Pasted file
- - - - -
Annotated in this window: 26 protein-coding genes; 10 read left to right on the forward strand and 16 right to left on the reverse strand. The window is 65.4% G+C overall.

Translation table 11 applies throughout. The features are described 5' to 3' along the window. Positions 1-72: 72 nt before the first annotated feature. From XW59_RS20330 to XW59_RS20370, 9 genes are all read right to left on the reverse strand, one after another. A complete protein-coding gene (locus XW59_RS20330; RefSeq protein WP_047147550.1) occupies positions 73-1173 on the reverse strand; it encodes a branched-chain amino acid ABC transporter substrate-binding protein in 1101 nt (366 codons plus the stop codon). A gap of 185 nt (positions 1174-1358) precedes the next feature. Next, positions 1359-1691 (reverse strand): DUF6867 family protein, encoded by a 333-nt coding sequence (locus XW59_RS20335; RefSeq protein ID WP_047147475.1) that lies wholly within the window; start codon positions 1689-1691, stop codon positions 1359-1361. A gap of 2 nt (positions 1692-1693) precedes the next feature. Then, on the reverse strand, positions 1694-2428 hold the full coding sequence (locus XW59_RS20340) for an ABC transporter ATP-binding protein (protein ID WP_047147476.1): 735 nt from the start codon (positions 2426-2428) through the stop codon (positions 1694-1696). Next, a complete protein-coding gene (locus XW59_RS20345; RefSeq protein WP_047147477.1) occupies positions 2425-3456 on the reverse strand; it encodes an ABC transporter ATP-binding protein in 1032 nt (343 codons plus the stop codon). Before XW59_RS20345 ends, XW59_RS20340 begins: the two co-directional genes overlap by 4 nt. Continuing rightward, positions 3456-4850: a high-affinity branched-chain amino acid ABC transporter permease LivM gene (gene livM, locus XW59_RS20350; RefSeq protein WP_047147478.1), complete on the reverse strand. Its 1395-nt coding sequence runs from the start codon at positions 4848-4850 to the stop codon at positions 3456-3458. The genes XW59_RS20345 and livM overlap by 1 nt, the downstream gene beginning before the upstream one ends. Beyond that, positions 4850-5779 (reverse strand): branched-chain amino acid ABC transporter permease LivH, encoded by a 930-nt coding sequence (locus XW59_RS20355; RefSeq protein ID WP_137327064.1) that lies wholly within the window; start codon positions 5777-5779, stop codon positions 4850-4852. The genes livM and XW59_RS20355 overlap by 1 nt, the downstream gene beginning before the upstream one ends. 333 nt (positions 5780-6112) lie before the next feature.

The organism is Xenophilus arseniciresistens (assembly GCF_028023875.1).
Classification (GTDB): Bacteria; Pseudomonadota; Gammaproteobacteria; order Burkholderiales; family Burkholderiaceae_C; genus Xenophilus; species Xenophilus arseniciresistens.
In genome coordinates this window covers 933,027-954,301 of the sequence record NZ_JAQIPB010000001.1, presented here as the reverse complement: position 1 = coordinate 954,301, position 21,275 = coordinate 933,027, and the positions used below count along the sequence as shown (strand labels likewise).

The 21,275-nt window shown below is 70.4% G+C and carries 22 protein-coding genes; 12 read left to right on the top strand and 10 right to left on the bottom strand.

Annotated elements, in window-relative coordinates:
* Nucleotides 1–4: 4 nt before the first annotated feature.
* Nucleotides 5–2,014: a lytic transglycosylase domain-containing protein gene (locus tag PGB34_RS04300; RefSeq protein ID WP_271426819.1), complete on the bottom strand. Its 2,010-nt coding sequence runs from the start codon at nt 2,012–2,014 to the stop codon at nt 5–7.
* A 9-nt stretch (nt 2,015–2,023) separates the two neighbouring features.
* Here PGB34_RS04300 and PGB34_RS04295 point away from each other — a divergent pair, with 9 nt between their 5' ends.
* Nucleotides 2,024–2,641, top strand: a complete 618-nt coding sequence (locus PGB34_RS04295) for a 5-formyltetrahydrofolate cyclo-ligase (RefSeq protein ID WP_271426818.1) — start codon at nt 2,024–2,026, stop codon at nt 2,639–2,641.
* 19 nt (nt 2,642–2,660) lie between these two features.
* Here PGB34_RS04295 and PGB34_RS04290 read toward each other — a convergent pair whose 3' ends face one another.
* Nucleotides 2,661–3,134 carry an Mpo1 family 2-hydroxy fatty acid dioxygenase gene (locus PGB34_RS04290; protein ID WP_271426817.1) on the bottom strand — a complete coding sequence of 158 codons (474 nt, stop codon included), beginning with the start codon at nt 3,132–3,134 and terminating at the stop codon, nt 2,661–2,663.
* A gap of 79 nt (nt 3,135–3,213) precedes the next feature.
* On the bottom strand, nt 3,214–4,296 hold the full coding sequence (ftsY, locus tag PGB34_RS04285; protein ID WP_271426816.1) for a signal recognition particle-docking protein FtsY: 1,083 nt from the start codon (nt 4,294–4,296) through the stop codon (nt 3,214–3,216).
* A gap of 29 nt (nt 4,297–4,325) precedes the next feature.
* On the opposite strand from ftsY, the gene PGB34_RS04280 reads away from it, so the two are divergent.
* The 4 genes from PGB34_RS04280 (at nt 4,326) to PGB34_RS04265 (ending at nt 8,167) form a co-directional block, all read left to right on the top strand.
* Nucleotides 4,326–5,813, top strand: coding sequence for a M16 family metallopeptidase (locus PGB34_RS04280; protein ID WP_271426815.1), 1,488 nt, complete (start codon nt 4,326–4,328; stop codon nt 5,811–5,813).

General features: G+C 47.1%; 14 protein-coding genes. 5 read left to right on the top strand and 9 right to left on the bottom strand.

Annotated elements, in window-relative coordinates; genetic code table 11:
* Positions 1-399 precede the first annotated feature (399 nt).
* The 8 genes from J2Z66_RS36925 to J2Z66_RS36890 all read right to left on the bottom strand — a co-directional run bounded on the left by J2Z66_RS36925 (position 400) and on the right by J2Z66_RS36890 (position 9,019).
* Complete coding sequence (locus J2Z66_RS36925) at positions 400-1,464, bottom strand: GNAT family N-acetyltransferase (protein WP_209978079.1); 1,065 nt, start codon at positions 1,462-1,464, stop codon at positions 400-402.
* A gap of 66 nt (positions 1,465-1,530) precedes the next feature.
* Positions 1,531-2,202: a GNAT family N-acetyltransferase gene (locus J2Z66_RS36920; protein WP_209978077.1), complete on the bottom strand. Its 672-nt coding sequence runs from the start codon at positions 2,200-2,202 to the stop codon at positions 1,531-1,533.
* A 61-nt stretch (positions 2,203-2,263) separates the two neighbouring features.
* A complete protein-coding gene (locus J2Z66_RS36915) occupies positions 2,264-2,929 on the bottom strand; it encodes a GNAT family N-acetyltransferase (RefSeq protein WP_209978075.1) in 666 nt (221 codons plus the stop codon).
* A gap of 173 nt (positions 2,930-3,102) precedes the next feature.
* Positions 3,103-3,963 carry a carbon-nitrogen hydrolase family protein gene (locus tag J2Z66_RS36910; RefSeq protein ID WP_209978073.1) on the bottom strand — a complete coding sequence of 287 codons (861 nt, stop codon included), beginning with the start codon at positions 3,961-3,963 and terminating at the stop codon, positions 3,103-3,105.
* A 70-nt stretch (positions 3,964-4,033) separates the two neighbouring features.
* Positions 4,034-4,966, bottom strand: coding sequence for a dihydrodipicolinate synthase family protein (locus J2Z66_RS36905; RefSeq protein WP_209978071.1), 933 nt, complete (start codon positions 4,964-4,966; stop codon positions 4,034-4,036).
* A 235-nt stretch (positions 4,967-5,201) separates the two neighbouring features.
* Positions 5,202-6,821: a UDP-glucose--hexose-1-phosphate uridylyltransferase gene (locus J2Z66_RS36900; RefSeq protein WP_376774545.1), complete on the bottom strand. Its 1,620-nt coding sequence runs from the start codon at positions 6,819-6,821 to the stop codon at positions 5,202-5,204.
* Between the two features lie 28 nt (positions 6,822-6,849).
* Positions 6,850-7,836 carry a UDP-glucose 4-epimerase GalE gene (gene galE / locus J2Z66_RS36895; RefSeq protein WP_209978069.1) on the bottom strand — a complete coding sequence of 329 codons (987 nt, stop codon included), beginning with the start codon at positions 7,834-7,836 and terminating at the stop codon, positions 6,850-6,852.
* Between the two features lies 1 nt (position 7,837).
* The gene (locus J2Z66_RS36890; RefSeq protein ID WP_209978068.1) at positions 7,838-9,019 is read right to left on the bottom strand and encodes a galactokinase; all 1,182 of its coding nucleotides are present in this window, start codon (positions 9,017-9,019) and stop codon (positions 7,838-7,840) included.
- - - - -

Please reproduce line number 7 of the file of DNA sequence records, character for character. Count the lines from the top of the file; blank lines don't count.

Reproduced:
Annotated elements, in window-relative coordinates: